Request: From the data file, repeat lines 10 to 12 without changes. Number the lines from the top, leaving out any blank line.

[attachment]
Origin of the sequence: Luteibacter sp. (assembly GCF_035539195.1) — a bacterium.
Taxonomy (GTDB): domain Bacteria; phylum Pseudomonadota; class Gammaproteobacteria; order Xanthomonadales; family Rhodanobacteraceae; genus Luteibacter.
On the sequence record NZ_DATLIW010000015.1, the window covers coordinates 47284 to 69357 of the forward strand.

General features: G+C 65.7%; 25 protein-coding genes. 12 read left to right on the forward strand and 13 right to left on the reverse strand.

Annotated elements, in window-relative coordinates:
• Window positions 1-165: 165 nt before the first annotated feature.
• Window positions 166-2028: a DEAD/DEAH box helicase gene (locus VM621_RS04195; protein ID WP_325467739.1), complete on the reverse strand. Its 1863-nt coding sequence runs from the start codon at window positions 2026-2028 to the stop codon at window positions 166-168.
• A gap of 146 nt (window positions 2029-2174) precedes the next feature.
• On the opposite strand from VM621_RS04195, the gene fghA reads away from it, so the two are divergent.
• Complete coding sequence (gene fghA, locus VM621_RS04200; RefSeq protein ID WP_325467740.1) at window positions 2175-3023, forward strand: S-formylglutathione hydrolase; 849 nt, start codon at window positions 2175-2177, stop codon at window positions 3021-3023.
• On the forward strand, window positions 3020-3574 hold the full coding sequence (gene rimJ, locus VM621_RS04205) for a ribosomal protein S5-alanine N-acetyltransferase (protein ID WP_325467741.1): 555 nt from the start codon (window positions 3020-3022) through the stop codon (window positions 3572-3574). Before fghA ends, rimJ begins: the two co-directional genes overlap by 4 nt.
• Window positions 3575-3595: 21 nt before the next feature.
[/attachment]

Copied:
• Complete coding sequence (gene fghA, locus VM621_RS04200; RefSeq protein ID WP_325467740.1) at window positions 2175-3023, forward strand: S-formylglutathione hydrolase; 849 nt, start codon at window positions 2175-2177, stop codon at window positions 3021-3023.
• On the forward strand, window positions 3020-3574 hold the full coding sequence (gene rimJ, locus VM621_RS04205) for a ribosomal protein S5-alanine N-acetyltransferase (protein ID WP_325467741.1): 555 nt from the start codon (window positions 3020-3022) through the stop codon (window positions 3572-3574). Before fghA ends, rimJ begins: the two co-directional genes overlap by 4 nt.
• Window positions 3575-3595: 21 nt before the next feature.